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We have produced a number of publications including our regular email newsletters for our members and friends. See below for archive.

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  • 21 Feb 2022 3:13 PM | Anonymous


    MARCH 19 - 28 2022


    PHA is proud to be a partner of Te Tiriti-based futures + Anti-racism 2022. 

    There is once again an incredible line-up of speakers and leaders who over 10 days will discuss topics including institutional racism and anti-racism, decolonisation, building Te Tiriti-based futures and transforming our constitution. Overseas presenters will also discuss their experiences with these issues from their contexts.

    The final day will be different this year. It will be a platform for emerging voices called: Kei mura i te ahi - 24 hour marathon for racial justice powered by PechaKucha. This will be an epic 24-hour marathon of short interactive talks from students and recent graduates pushing the boundaries in anti-racism in Aotearoa and internationally. 

    After the event, most of the open-access webinars will be posted online, where they will become permanent resources for anti-racist activism and Te Tiriti education. 

    The organisers are a group of Māori and Tauiwi with experience in activism, research and community development.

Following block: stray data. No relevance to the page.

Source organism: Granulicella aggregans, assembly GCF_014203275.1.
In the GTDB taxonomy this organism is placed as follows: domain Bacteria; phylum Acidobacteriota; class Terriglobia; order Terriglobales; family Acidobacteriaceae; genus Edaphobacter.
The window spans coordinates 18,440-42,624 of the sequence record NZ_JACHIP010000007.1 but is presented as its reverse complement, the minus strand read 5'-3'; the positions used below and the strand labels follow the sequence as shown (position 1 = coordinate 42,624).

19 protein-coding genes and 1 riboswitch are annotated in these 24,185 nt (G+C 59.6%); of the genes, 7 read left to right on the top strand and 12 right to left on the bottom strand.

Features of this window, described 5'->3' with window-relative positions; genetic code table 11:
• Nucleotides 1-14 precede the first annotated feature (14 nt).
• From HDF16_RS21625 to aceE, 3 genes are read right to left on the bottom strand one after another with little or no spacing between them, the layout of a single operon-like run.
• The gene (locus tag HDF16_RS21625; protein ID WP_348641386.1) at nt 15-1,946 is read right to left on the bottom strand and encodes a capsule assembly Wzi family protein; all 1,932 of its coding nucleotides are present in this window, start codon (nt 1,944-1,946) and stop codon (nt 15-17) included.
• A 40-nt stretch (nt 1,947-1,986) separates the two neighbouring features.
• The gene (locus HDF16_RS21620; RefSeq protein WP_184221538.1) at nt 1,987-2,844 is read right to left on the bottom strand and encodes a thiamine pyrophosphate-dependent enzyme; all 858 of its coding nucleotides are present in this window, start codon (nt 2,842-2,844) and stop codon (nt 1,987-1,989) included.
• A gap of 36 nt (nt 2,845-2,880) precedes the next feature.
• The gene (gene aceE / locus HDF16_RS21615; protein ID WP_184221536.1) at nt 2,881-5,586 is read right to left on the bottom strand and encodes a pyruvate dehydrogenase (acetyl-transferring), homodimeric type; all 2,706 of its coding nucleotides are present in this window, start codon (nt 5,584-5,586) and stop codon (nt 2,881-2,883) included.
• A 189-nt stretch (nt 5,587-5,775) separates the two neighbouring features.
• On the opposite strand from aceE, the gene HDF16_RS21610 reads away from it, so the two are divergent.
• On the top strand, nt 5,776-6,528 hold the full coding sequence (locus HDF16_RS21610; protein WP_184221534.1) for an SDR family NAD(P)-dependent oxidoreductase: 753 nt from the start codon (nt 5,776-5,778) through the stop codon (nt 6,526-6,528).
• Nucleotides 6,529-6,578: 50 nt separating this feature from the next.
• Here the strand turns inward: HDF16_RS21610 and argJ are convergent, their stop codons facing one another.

• 21 Feb 2022 1:01 PM | Anonymous

    Comments from our new Senior Policy Advisor - Māori, Chris Webber

    Waitangi Day 2022 is the first one our organisation can celebrate having embraced Te Tiriti with a constitutional 50 percent Māori partnership on our executive council. With Nari Faiers Co-President (Māori) and a good muster of Māori talent we've achieved both a milestone in capacity and options for progressing the next phase of our journey. This includes myself, taking a leave of absence from executive council to fulfil a pressing need for Māori policy work on contract - backfilled by other Caucus representation. 

    This leads me to our Kapiti Island hapu slogan in the title - Haere He Awatea, it really does feel like a 'new day dawning' and I wish to acknowledge our members for taking us there. My great great grandfather and Māori MP Wiremu Parata, took the 1877 'Treaty Nullity' case to court after his grandfather Te Rangihiroa had signed Te Tiriti at Kapiti 4 June 1840. With the colonial system fixed on The Treaty being 'a nullity', generations of loss persisted through to today - with large parts of our available capacity still absorbed into putting things right. Like public health, it is going to take the collective efforts of all to achieve the vision and possibilities provided by Te Tiriti.

    Nō reira e hoa mā, we are in times of transition within and without - and with change comes opportunity to keep navigating to the chosen destination. Ko te tūmanako ko te pae ora mō tataou katoa - let's fix the vision of equitable wellbeing for all in our minds and imagine us all happily there together and what path and set of 'tangas' (wairuatanga, whanaungatanga, ūkaipōtanga my top three) were required for it to work for Māori, leaving no-one behind. To me, this is Te Tiriti in action. Mauri ora!

  • 10 Feb 2022 12:31 PM | Anonymous

    When Doors Open

    by Dr Alana McCambridge